My dinner party: Drew Elliott

You'll want to score an invite to the Thanksgiving soirée prepared by 'Paper' magazine's chief creative officer.

Since he's the chief creative officer for Paper magazine (this is the guy responsible helping Kim Kardashian's backside #BreakTheInternet last year), we wouldn't expect anything less than, um, creative from a Drew Elliott-hosted dinner party. In addition to his innovative day job, Elliott is also known for his presence on the New York nightlife scene, hosting a popular Saturday night party in Manhattan each week. But he's just as happy to host guests inside his home, too. That's why we asked Elliott to give us a preview of the upcoming Friendsgiving party he's planning to host this week. One of his favorite tips on hosting a dinner party is to help guests leave with leftovers. "I always buy those Chinese-style to-go boxes so they're at the ready," he says. "There's nothing worse on the diet than having leftovers around—and no one wants to return Tupperware." Check out Elliott's other must-haves for a successful Thanksgiving dinner party below.

on the menu

"I'm from the Midwest so I like to do things traditionally, of course with a spin. This year I will host Friendsgiving, and given that I live in New York City, people have a variety of food restrictions. I am a vegetarian, so I know all of this too well. So we will have a little something for everyone. The menu will include turkey, stuffing—with a vegetarian option available, and sweet potato mash—which is a crowd pleaser. I'll also have white dinner rolls—I know they're not healthy, but they are such a treat!"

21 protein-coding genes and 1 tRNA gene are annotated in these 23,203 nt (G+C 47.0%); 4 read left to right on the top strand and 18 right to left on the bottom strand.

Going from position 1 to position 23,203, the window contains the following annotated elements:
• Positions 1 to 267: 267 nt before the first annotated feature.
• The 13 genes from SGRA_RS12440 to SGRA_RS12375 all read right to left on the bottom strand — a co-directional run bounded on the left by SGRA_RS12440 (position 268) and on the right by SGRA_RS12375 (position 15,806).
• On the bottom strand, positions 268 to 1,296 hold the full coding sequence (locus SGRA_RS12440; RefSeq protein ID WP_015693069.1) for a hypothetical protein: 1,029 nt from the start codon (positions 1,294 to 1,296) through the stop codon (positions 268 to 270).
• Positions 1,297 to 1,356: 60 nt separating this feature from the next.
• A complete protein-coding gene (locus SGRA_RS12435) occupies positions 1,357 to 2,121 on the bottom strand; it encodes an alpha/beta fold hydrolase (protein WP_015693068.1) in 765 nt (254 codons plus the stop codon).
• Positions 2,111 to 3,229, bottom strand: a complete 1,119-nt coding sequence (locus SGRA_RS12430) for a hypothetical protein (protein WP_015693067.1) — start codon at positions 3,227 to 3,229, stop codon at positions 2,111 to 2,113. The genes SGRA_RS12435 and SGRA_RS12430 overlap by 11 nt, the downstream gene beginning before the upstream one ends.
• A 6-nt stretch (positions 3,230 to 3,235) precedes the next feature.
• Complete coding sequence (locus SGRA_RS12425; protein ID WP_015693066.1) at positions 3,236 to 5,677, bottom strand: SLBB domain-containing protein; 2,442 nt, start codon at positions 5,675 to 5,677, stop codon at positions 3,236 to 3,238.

what we're drinking

"I am a teetotaler, but I like my guests to have fun! It's all about a fully stocked bar that is accessible to guests. All of the ingredients will be found at a DIY bar and you can knock yourself out—responsibly of course. I'm seeing that people are liking the brown spirits, specifically as we move into the winter months, so that will be the feature. A bottle of bubbly is always tucked away and chilling just in case we need a toast!"

the décor

"It's all about the buffet for Thanksgiving. I always plan the buffet look and feel first. Different vintage and antique platters and bowls will be used. I'll play with heights; it makes it easier for guests to serve themselves and, presentationally, it's much more exciting. I'll mix in flowers, gourds, and branches. It's also very important to make sure you tell people what is in each dish. I'm going to use old notecards to make it look like Granny’s recipes so everyone knows exactly what they can and cannot eat. This year will be relaxed; we aren't doing a formal dinner table. I'll have four seating sections, where people can sit and hang out, ranging from a small formal table to a more intimate section for two. Maybe we can make some love connections."

the guest list

"The guest list will be eclectic. From 60-year-olds to 20-year-olds. Most of my guests don’t know each other, so that will be part of the fun! Friendsgiving is great because not only are you having a traditional American holiday meal, but you are also going to meet some people you have never met before. I have even invited a few strangers who are not able to make it to their hometowns, so I will meet some new people as well."

what we're listening to

"The soundtrack is critical. I build these year-round, and I suggest that everyone do this as well. I constantly have people over, so I like to have a variety of playlists on hand: dinner music, jazz classics, the hits, and nostalgia—think Rolling Stones, Joni Mitchell, Fleetwood Mac. I like to build these in Spotify and when I come across a song that would fit in, pop it into a playlist. It will save you some time afterwards."